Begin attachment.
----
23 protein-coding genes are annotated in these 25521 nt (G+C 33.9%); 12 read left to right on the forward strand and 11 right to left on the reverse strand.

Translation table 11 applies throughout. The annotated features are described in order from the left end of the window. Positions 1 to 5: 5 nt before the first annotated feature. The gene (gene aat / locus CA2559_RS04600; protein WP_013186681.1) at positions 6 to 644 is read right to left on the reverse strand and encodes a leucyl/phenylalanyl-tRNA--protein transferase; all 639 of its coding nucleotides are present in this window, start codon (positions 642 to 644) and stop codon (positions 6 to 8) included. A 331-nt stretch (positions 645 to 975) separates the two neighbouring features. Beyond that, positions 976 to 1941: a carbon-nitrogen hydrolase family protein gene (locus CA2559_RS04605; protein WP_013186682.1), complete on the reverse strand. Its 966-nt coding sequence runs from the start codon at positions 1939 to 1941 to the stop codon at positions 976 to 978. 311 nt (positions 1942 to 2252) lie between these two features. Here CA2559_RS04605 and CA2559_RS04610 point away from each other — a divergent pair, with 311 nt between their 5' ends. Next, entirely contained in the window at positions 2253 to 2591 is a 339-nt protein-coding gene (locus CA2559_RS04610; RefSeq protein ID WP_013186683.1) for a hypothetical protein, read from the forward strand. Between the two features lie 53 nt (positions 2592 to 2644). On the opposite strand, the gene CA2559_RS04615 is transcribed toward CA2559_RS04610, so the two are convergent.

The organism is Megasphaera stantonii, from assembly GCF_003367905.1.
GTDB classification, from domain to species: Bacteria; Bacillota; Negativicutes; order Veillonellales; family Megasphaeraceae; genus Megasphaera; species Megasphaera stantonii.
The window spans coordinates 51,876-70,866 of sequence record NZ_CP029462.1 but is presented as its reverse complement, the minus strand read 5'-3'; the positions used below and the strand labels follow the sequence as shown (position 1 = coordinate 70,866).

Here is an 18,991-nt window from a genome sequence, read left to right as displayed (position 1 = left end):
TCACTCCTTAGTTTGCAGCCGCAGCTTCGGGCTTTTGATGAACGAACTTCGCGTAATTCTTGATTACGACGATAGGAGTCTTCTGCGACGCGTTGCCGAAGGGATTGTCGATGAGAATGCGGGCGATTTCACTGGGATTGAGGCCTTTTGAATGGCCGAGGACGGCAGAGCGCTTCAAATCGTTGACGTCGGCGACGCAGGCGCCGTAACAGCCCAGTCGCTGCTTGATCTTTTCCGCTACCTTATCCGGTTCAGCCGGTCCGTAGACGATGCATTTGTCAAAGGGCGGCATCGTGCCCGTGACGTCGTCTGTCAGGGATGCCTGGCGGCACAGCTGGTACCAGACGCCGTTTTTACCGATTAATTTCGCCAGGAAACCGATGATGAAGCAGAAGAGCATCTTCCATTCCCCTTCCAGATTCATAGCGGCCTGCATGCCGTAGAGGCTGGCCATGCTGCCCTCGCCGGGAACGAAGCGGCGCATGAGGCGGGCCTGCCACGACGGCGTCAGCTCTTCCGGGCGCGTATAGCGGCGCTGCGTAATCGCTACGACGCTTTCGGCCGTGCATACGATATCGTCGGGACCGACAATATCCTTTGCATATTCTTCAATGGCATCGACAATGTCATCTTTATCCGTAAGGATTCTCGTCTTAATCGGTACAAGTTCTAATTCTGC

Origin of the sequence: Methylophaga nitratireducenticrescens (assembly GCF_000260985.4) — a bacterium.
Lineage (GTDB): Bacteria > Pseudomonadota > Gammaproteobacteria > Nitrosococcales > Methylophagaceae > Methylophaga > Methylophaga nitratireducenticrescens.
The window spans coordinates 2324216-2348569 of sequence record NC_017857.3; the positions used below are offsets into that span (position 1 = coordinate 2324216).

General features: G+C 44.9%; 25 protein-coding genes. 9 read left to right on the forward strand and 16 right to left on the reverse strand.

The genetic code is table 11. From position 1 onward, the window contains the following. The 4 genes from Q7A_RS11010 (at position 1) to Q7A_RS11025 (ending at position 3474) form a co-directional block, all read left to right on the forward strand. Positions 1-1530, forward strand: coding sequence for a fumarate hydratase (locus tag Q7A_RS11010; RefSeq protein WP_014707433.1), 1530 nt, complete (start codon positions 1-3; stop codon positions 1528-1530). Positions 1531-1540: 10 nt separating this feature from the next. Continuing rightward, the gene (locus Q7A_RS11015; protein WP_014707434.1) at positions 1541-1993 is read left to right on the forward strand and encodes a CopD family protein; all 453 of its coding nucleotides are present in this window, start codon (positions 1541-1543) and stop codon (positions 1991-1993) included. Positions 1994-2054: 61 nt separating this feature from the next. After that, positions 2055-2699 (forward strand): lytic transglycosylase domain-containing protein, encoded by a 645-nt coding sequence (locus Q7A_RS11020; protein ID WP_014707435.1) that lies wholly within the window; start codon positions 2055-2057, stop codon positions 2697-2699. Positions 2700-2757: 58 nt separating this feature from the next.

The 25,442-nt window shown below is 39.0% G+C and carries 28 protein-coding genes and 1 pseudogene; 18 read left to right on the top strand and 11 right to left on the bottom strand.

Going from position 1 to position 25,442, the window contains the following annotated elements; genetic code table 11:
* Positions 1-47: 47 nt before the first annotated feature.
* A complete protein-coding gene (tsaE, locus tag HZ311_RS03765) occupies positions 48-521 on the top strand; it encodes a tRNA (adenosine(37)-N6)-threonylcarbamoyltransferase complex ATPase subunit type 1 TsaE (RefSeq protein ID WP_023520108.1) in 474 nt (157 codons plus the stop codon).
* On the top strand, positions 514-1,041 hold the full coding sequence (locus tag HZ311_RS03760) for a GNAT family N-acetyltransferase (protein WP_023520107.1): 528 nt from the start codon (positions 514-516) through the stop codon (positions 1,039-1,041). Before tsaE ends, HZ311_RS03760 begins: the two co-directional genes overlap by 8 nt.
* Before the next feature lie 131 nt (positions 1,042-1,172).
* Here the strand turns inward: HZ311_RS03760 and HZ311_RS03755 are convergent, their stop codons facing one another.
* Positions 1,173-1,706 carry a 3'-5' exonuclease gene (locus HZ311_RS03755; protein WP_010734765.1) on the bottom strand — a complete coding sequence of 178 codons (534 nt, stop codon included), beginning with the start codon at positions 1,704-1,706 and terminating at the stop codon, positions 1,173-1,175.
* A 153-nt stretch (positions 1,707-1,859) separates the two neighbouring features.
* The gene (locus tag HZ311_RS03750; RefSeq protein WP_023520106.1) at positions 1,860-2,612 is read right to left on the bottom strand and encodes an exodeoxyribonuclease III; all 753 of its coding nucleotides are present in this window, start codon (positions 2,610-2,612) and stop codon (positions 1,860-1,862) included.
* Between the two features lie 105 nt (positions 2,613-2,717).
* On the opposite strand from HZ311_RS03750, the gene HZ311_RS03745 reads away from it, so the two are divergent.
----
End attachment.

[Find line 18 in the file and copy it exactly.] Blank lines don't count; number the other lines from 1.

* Before the next feature lie 131 nt (positions 1,042-1,172).